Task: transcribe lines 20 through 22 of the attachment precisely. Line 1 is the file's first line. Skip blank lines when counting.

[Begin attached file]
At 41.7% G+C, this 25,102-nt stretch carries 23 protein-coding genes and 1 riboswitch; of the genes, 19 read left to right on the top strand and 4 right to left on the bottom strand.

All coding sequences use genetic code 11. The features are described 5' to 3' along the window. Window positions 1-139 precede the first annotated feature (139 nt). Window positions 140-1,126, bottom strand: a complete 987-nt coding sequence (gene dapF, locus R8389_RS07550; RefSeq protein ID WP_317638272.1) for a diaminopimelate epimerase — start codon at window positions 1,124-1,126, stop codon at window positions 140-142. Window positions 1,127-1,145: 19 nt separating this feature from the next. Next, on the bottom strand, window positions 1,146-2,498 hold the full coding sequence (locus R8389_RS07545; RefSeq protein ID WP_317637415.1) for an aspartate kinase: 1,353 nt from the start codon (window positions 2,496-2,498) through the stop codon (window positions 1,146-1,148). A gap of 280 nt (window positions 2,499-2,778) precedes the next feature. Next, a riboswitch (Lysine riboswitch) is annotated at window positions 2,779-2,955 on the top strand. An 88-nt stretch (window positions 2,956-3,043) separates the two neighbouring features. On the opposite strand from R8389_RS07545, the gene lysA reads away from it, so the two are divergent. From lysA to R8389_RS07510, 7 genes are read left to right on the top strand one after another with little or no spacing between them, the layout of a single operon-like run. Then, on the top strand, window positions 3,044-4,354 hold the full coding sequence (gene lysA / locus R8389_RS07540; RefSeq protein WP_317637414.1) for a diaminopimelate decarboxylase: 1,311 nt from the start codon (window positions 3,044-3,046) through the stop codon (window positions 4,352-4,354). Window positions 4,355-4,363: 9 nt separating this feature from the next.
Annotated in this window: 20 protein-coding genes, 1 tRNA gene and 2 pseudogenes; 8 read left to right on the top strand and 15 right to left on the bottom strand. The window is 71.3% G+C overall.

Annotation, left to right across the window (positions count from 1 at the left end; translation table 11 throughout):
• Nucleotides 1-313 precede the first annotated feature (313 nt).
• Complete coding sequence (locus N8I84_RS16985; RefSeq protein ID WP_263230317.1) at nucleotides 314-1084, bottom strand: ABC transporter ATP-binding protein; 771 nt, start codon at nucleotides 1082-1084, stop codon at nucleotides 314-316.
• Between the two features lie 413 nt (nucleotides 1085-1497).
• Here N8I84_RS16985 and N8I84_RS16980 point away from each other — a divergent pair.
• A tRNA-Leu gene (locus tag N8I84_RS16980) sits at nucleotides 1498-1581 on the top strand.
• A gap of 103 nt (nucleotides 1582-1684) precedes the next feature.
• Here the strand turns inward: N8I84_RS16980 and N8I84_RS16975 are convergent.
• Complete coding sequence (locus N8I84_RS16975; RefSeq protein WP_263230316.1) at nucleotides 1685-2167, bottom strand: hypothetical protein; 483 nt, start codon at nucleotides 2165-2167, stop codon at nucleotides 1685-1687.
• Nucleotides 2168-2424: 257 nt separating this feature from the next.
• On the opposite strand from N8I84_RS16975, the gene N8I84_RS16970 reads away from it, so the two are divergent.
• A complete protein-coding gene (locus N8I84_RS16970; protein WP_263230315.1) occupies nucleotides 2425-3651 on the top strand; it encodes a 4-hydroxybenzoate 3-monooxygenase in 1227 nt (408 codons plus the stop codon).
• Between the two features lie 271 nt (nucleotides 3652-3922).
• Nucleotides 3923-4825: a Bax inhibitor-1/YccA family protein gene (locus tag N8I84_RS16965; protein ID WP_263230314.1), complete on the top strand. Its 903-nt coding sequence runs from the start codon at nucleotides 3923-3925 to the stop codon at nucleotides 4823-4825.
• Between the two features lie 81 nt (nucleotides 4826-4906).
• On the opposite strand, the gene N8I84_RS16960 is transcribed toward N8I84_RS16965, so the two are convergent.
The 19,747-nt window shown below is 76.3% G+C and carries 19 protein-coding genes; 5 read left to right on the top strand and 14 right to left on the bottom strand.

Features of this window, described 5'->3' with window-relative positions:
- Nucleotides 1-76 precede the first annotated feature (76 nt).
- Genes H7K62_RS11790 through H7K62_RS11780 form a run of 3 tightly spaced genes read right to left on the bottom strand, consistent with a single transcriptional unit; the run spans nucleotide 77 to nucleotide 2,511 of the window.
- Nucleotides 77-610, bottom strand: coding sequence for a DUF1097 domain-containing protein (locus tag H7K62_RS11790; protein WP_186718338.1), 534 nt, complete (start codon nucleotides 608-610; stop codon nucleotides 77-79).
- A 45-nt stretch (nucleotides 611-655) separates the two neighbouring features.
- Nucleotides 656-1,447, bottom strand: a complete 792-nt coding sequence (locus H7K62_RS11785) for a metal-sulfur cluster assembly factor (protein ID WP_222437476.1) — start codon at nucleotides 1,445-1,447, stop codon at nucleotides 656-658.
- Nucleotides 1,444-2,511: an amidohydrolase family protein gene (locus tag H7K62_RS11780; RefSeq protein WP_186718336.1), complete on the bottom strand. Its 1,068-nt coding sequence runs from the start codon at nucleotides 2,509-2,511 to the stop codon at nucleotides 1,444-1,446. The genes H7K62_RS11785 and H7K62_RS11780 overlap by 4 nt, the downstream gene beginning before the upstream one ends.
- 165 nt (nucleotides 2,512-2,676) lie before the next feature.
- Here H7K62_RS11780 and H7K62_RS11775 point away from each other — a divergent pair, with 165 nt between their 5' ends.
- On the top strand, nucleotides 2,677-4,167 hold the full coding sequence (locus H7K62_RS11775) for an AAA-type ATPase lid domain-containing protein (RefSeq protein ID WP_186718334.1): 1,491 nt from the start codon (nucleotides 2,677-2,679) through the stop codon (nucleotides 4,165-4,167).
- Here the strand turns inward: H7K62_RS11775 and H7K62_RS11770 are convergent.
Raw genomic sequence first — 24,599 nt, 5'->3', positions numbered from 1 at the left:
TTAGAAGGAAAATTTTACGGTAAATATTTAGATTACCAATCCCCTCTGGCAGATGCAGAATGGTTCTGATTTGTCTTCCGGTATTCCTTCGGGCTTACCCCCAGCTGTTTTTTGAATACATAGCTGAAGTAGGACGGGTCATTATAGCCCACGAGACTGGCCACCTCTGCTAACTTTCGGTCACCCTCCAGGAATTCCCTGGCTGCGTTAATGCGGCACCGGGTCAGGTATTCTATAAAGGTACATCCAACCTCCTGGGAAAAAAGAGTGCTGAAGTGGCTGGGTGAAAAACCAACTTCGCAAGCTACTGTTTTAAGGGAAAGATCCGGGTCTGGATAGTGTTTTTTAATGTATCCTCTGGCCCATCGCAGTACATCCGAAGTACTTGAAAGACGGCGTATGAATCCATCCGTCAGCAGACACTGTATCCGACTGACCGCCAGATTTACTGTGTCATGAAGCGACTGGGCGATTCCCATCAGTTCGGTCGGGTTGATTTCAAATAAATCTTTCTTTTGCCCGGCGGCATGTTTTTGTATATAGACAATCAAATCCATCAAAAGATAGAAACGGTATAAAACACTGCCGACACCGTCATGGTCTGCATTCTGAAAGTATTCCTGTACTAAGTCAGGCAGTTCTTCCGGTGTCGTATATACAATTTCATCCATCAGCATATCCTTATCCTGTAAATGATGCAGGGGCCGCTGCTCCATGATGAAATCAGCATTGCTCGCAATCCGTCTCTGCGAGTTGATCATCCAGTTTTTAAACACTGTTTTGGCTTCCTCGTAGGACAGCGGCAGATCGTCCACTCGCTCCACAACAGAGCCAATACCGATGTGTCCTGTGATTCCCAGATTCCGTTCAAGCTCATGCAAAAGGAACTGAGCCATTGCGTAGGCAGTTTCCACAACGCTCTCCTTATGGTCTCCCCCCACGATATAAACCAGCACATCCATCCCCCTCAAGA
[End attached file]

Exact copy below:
The 19,747-nt window shown below is 76.3% G+C and carries 19 protein-coding genes; 5 read left to right on the top strand and 14 right to left on the bottom strand.

Features of this window, described 5'->3' with window-relative positions:
- Nucleotides 1-76 precede the first annotated feature (76 nt).